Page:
The Babylonian Exile Might Not Have Been So Bad, After All

April 2 2020

After destroying Jerusalem in 586 BCE, the Babylonian king Nebuchadnezzar sent a large portion of the Judean population into exile in Mesopotamia. The Bible provides little detail about what life was like in this original Diaspora, but ancient cuneiform tablets provide a wealth of information, analyzed in full in a recent book titled Judeans in Babylonia. Tero Alstola writes in his review:

The majority of Judeans and other deportees were settled in the Babylonian countryside and given a plot of royal land to cultivate. In exchange, they had to pay taxes and perform work and military service. These people often lived in villages which were named after their geographic origin, the village of Yahudu—or “Judah”—being a prime example of this phenomenon. Some deportees found ways to benefit from the structures of local agriculture, and socioeconomic differences emerged over time. A number of Judeans were also settled in cities where they often worked as skilled professionals such as craftsmen, merchants, or officials. The state administration was open for people of foreign origin, partially because of the widespread use of Aramaic as a spoken and written language.

Deportees were not enslaved, and they could own property, engage in business activities, and travel at least locally. The practice of settling deportees in village communities according to their place of origin helped migrants to preserve their traditional culture in the countryside. Judean farmers had little interaction with the native population whereas the deportees living in cities met Babylonians on a regular basis. As a result, Judean farmers were less integrated into Babylonian society than their fellow deportees living in cities.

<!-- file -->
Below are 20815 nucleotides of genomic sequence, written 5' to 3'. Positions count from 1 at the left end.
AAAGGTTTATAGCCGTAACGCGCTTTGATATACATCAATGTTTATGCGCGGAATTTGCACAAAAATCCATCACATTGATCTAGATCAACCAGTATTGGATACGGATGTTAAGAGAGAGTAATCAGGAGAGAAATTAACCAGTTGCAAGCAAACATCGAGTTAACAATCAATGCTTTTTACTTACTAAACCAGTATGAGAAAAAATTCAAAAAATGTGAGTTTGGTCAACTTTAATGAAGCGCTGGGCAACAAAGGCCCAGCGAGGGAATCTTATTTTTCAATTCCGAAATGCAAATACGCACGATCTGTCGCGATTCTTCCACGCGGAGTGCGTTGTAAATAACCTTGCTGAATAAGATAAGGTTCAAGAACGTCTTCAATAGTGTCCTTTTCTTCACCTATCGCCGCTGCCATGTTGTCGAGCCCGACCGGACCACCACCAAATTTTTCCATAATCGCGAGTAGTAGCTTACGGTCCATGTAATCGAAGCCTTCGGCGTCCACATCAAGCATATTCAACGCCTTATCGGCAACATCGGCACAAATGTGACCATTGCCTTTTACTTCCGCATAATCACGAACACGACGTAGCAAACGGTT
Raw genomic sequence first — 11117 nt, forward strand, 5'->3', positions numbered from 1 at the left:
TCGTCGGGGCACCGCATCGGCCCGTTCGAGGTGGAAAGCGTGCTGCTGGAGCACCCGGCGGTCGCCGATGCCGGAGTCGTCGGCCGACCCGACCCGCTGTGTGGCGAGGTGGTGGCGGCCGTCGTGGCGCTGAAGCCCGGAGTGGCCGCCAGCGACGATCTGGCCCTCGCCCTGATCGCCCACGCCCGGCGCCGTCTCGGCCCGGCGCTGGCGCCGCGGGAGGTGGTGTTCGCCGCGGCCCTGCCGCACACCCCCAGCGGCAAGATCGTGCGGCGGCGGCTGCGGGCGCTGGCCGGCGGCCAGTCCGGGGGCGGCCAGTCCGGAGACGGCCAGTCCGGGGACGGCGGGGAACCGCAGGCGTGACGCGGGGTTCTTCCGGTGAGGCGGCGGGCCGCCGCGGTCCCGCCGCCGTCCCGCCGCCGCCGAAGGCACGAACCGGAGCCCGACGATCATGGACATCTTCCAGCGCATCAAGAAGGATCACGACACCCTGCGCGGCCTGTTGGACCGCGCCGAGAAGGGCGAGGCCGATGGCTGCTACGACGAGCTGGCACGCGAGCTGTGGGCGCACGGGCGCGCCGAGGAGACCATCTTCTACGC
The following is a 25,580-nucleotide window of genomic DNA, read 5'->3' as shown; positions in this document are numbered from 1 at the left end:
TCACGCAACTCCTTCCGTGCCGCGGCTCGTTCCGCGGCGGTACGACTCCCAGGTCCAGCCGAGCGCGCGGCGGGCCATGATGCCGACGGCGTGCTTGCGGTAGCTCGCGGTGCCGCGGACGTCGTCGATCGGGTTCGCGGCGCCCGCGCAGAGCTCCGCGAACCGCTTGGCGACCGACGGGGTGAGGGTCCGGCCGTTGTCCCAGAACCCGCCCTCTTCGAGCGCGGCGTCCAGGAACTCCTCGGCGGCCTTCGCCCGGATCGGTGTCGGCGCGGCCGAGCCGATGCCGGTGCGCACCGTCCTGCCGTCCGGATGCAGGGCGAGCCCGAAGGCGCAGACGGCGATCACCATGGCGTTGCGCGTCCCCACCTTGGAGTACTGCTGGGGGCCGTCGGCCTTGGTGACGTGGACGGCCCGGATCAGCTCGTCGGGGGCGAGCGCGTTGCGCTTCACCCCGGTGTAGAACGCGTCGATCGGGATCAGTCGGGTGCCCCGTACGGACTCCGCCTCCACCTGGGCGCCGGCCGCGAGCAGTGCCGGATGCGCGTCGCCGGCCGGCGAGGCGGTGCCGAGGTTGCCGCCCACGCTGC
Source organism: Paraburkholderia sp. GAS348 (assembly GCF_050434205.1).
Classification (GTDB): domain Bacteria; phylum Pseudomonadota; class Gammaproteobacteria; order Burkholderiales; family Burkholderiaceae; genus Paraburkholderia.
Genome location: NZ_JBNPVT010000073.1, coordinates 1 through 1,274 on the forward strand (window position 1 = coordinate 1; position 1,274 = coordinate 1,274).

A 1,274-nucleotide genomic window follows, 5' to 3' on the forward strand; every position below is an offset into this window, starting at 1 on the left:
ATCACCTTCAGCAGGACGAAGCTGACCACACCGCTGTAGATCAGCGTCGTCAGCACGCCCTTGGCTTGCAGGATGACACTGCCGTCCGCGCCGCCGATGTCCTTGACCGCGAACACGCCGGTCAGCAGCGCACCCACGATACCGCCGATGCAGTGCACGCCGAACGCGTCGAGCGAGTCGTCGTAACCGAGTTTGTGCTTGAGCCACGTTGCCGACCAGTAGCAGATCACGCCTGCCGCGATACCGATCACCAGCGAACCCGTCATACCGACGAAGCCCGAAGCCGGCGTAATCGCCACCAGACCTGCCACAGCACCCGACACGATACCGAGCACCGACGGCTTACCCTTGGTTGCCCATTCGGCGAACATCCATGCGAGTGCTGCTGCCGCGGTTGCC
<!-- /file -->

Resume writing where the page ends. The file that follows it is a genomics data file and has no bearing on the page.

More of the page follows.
Why, then, does Psalm 137 say that the exiles “sat down and wept” and hung their harps upon the willows? Perhaps not because they suffered, but because they remembered Zion. Indeed, relatively benign conditions might have motivated them to feel it necessary to take oaths that they would not to forget Jerusalem.

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Read more at Academy of Finland

More about: Babylonian Jewry, Exile, Hebrew Bible, Psalms

Reforms to Israel’s Judiciary Must Be Carefully Calibrated

The central topic of debate in Israel now is the new coalition government’s proposed reforms of the nation’s judiciary and unwritten constitution. Peter Berkowitz agrees that reform is necessary, but that “the proper scope and pace of reform, however, are open to debate and must be carefully calibrated.”

In particular, Berkowitz argues,

to preserve political cohesiveness, substantial changes to the structure of the Israeli regime must earn support that extends beyond these partisan divisions.

In a deft analysis of the conservative spirit in Israel, bestselling author Micah Goodman warns in the Hebrew language newspaper Makor Rishon that unintended consequences flowing from the constitutional counterrevolution are likely to intensify political instability. When a center-left coalition returns to power, Goodman points out, it may well repeal through a simple majority vote the major changes Netanyahu’s right-wing coalition seeks to enact. Or it may use the legislature’s expanded powers, say, to ram through laws that impair the religious liberty of the ultra-Orthodox. Either way, in a torn nation, constitutional counterrevolution amplifies division.

Conservatives make a compelling case that balance must be restored to the separation of powers in Israel. A prudent concern for the need to harmonize Israel’s free, democratic, and Jewish character counsels deliberation in the pursuit of necessary constitutional reform.

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Read more at RealClearPolitics

More about: Israel & Zionism, Israeli Judicial Reform